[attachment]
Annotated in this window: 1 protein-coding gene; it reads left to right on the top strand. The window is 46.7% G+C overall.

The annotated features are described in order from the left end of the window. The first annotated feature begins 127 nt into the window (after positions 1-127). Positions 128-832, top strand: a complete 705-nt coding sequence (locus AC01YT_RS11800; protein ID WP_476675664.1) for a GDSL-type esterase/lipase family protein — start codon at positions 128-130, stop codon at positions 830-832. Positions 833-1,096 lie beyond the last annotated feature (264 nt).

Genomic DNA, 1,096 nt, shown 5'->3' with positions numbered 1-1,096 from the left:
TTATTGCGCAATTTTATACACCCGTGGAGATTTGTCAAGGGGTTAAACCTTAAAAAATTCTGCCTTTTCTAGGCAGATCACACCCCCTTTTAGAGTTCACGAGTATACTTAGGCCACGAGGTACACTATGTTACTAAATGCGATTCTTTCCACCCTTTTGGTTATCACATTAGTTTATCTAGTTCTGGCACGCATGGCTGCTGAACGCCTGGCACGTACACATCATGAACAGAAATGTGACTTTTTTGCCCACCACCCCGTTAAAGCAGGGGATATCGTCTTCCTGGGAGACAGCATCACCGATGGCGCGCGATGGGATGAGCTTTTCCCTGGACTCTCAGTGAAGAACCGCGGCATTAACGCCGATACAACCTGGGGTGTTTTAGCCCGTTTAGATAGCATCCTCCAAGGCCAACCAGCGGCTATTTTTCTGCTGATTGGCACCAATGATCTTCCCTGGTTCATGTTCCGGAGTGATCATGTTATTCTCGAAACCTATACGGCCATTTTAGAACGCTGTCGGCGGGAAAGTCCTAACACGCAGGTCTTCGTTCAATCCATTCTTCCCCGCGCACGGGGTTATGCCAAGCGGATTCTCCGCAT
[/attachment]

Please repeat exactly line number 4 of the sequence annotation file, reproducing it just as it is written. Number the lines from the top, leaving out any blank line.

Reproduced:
TTATTGCGCAATTTTATACACCCGTGGAGATTTGTCAAGGGGTTAAACCTTAAAAAATTCTGCCTTTTCTAGGCAGATCACACCCCCTTTTAGAGTTCACGAGTATACTTAGGCCACGAGGTACACTATGTTACTAAATGCGATTCTTTCCACCCTTTTGGTTATCACATTAGTTTATCTAGTTCTGGCACGCATGGCTGCTGAACGCCTGGCACGTACACATCATGAACAGAAATGTGACTTTTTTGCCCACCACCCCGTTAAAGCAGGGGATATCGTCTTCCTGGGAGACAGCATCACCGATGGCGCGCGATGGGATGAGCTTTTCCCTGGACTCTCAGTGAAGAACCGCGGCATTAACGCCGATACAACCTGGGGTGTTTTAGCCCGTTTAGATAGCATCCTCCAAGGCCAACCAGCGGCTATTTTTCTGCTGATTGGCACCAATGATCTTCCCTGGTTCATGTTCCGGAGTGATCATGTTATTCTCGAAACCTATACGGCCATTTTAGAACGCTGTCGGCGGGAAAGTCCTAACACGCAGGTCTTCGTTCAATCCATTCTTCCCCGCGCACGGGGTTATGCCAAGCGGATTCTCCGCAT